Study Shows Possible Link Between Vaccination and Childhood Epilepsy
Unless they’re stoned, drunk or have some mental health problem, most parents want their children to be healthy and active.
The question of “to vaccinate or not” pits many parents between wanting what’s best and the latest scientific inquiry.
Especially trying are the “urban myths” that tend to circulate online. Ten years ago there was a legend circulating in America that the vaccine-autism link was wreaking havoc.
As a result, thimerosal was excised from vaccines globally before there was any proof of noticeable impact on the occurrence of autism. Nevertheless, a connection between vaccines and autism became entrenched in the public consciousness.
Arthur Caplan, a Professor of Bioethics at the University of Pennsylvania wrote about how anti-vaccine advocates impacted public health — and not necessarily for the better.
New Concern About Vaccines
Now coming into question is the connection between epilepsy and vaccinations. The rate of epilepsy among kids and the elderly has skyrocketed. One-in-twenty children, under five, suffer seizures in America as more and more parents claim that vaccines triggered the seizure disorders. The government holds the position that although vaccines may trigger febrile seizures, the many cases which begin following infant vaccination are coincidental.
With over 40 different types of seizures, epilepsy can look different from one patient to another. Some involve convulsions, and others include tonic-clonic or grand mal seizures. Others don’t link to apparent attacks. As there are different types of seizures, epilepsy may be caused by various factors.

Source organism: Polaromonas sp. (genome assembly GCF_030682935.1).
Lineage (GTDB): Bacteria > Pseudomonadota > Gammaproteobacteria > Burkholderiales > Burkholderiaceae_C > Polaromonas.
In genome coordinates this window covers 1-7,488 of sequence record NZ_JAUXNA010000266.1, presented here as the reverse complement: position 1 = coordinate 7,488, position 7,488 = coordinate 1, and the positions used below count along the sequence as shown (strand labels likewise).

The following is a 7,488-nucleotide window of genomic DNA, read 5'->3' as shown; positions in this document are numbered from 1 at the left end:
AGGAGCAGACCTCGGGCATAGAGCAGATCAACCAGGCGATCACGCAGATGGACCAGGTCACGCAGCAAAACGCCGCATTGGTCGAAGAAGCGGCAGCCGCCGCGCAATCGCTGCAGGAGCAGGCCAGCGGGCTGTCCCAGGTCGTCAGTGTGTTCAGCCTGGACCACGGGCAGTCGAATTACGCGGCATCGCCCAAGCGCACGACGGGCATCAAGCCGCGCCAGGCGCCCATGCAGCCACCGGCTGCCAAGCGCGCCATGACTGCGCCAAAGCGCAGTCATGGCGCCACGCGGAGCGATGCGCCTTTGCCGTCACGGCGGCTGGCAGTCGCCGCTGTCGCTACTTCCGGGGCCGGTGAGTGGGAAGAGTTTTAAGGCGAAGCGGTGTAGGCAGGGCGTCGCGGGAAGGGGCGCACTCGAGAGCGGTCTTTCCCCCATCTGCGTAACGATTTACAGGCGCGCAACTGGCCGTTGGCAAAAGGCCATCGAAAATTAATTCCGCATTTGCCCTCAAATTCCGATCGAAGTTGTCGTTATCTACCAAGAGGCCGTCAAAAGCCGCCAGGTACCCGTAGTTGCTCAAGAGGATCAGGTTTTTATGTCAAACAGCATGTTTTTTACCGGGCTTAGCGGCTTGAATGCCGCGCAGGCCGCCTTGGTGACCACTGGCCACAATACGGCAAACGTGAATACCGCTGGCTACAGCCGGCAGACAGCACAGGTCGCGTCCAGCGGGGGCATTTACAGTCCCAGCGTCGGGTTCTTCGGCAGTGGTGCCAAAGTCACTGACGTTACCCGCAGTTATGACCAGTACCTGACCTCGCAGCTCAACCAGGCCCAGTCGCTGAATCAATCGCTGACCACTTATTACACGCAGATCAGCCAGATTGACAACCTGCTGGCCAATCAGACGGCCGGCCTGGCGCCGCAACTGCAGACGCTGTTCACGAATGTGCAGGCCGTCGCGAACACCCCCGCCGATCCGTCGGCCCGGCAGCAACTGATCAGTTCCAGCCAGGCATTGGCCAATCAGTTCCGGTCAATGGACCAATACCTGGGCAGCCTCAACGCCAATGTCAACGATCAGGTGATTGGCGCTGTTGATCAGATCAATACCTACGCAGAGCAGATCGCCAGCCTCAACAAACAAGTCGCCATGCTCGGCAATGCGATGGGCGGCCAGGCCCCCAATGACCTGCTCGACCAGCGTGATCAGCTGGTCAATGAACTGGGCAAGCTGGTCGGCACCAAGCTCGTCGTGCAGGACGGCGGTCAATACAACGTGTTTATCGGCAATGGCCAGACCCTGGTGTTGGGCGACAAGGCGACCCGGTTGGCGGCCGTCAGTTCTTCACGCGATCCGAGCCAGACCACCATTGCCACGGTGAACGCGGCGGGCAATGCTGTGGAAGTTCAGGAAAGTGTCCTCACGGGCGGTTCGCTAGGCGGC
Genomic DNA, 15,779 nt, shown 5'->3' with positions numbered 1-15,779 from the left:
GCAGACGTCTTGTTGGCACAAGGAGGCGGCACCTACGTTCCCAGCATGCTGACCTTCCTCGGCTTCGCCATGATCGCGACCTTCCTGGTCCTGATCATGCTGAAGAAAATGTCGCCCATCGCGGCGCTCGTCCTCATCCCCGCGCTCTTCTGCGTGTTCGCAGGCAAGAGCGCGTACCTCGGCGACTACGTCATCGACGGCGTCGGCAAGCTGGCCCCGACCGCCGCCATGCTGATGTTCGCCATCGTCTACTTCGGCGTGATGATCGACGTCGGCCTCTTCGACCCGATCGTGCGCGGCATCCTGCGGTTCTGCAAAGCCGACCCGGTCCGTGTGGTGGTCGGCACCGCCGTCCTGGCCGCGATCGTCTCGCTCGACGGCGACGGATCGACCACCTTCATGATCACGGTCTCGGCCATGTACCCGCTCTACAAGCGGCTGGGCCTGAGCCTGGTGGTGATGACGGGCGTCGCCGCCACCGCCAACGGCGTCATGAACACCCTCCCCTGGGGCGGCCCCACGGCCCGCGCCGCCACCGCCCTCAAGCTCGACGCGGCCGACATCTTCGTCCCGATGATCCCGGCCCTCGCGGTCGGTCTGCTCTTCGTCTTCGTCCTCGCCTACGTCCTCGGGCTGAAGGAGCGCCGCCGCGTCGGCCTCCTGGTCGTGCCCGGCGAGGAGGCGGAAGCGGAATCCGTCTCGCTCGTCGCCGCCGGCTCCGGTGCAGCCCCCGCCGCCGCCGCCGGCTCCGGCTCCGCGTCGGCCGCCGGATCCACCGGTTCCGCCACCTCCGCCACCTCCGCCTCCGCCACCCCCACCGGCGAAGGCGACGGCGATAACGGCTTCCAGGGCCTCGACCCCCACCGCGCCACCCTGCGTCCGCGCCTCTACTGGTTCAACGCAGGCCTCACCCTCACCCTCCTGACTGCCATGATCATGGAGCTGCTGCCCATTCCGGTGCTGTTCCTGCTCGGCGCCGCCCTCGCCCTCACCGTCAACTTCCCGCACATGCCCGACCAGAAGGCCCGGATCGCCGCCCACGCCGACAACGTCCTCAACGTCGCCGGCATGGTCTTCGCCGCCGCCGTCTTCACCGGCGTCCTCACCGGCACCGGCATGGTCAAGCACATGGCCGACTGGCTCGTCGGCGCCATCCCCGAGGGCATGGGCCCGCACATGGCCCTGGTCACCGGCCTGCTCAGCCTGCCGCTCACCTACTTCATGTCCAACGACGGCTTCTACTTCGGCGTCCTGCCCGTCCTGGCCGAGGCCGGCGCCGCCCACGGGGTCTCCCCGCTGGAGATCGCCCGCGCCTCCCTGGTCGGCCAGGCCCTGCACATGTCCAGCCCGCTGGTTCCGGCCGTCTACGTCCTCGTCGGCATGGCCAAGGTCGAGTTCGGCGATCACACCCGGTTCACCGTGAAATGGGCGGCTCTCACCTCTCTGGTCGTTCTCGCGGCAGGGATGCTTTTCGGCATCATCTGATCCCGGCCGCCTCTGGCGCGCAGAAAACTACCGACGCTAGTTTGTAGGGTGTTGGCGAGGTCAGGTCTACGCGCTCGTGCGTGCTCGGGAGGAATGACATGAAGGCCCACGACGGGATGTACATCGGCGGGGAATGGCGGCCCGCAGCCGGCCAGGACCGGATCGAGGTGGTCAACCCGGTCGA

Some forms are genetic and can be passed between generations. Sometimes epilepsy results from a pre-birth event or complications during birth. Where there is a higher incident rate of epilepsy in kids with autism disorders, scientists still don’t know why.
The CDC admits that vaccines increase the rates of febrile seizures — seizures triggered by high fever — bur is also quick to dismiss the connection between the increasing rate of seizures in younger children. Despite the CDC’s stance, many parents are reporting that their child’s seizures began post-vaccination.
Scientists have recently started to recognize the rate of seizure conditions follow vaccinations; however, some say these kids would have developed epilepsy anyway, and the vaccines were a trigger event.
One study in the Lancet found children with Dravet syndrome, a neurological disorder, had their first seizure within 24-hours of vaccination. The researchers allege that despite more kids with Dravet syndrome developed immediate seizures following vaccination; it didn’t affect their eventual outcomes.
What to Do
If a parent believes their child developed epilepsy because of vaccination, they should report it to the Vaccine Adverse Event Reporting System (VAERS). The National Vaccine Injury Compensation Program allows for medical costs to be compensated for parents who can prove their children were adversely affected by vaccinations. Parents must provide medical documentation of the injury and pay a $400 fee to apply. The parents must file within three years following the initial symptom or within two years of death.
There are still many questions about what is creating the boost in childhood epilepsy rates